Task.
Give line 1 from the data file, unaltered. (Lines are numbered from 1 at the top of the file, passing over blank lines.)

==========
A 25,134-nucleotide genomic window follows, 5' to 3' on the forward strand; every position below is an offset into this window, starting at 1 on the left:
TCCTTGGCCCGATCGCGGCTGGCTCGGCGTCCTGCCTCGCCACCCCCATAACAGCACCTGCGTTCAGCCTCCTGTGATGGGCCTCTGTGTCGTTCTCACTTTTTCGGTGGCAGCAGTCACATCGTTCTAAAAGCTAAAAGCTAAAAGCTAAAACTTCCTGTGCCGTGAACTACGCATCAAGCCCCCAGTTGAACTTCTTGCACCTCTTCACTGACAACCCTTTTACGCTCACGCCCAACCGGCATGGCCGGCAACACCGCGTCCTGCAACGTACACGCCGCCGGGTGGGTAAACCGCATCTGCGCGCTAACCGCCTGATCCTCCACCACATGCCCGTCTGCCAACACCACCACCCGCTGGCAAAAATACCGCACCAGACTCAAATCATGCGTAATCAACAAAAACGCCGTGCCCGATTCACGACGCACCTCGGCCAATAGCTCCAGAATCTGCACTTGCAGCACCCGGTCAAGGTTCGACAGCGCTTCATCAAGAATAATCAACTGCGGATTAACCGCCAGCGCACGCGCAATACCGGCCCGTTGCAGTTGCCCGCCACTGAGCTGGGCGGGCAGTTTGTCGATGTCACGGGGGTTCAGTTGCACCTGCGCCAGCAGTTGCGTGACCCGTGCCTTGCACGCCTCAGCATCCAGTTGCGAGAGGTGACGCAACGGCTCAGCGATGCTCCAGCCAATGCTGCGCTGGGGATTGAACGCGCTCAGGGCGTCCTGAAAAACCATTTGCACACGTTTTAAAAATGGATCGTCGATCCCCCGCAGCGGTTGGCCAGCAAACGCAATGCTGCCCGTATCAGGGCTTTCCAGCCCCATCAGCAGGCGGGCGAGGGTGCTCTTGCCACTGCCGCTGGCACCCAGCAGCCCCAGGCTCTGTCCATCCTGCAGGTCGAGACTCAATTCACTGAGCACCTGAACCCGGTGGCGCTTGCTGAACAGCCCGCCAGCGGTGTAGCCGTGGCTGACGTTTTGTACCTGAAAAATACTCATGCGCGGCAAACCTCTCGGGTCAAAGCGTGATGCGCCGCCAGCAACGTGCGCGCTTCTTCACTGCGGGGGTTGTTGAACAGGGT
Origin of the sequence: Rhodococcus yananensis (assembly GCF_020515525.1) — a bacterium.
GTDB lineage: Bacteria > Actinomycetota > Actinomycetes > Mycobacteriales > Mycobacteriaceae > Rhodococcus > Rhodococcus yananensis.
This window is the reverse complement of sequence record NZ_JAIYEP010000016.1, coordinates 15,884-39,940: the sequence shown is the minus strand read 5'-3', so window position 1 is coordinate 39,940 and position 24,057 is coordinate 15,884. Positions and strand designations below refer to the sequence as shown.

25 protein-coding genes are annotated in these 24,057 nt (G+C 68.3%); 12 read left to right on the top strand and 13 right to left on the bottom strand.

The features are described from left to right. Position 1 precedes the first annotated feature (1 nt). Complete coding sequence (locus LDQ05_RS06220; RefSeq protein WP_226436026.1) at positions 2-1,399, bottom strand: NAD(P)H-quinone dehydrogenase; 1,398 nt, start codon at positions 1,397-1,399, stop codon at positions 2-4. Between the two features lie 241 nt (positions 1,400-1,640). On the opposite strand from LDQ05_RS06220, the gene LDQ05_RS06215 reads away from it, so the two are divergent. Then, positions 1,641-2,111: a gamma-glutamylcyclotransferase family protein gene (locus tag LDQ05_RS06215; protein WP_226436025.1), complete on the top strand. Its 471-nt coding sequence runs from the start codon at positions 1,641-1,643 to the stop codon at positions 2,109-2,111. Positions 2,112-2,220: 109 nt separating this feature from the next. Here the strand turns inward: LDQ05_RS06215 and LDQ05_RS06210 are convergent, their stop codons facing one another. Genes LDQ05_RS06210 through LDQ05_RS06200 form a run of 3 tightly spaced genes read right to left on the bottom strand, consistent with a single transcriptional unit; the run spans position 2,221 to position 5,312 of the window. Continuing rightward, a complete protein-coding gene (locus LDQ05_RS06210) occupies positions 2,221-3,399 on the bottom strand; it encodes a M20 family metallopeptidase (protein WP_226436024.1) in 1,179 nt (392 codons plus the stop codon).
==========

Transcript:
A 25,134-nucleotide genomic window follows, 5' to 3' on the forward strand; every position below is an offset into this window, starting at 1 on the left: